An Open Letter to UWO English Undergrads.

Posted: 30th June 2011 by traumaturgist in Uncategorized

Another oldie, but hey – worth repeating…..

An Open Letter to (UWO) English Undergrads

As the school year winds down and I come out of another wish-you-were-beer mental haze induced by one too many half-literate undergraduate exams, I once again return to cultivating my master plan of world improvement.1 However, it also occurred to me that this was the perfect opportunity to remind undergraduates of a few basic facts of human existence.

Ready? I’ll try to list these beginning with the most important, but hey – for some of you dumbasses, just starting anywhere is a drunken stumble in the right direction.

  1. YOU ARE NOT SPECIAL. I know, I know – some moron of a high-school English teacher somewhere told you your MySpace writing was soulful and your poetry was deep, edgy and insightful – either because they wanted to sleep with you or because you were a speck above the usual zeroheads that come through Ontario’s school system these days. Naturally this led you to believe that every single idea in your brain was similarly valuable and must obviously be rewarded with stellar marks in university. Well…allow me to disabuse you of this misapprehension. First – let me assure you that, based on the crop of cabbageheads that come through undergraduate English classes these days, your high-school teachers are as desperately in need of remedial education as you. Actually more so – because they need to be weaned off the alcohol-soaked delusion that they’re actually preparing you for university. They are not. Second – petition your old high schools to change the fluorescent lighting…maybe check the water supply? Does your school still use asbestos imported from some Central Asian country still listed under the hammer and sickle in your pre-1985 school atlas? Get rid of it…something there is scrambling synapses.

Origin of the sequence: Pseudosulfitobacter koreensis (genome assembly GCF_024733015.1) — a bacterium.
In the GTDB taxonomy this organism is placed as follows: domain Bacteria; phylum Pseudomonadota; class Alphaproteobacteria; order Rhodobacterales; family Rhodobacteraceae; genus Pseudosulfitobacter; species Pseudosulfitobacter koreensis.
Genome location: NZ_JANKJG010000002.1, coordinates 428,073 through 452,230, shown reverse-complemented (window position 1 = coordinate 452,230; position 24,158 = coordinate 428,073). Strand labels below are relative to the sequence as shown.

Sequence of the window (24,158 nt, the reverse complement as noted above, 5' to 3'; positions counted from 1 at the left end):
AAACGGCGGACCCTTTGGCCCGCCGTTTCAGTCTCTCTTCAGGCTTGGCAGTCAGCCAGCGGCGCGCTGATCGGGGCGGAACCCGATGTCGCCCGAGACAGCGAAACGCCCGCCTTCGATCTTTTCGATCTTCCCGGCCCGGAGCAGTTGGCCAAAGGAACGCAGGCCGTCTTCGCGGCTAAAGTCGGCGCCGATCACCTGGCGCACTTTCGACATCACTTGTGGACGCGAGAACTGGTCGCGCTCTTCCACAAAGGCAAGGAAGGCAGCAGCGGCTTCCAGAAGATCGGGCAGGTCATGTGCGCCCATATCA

2. GET OVER YOURSELVES. You might be victims of a poisonous, hand-wringing, doe-eyed politically-correct school system (where apparently “fucking the dog and doing no work” is regarded as an “alternative learning style”), but university is trying to prepare you for the real world. In the real world you will fail. You will suffer stinging defeats. You will encounter snakes that will stab you in the back and do whatever they can to get ahead (Christ, kid, I have to deal with this – you think you’re immune?). If you’re lucky (and I hope you are), you will meet with as many victories. But understand that while your high school doesn’t have the balls to teach you how to fail (which is, incidentally, one of the most valuable lessons you will ever learn in life), this is why we mark with the red pen.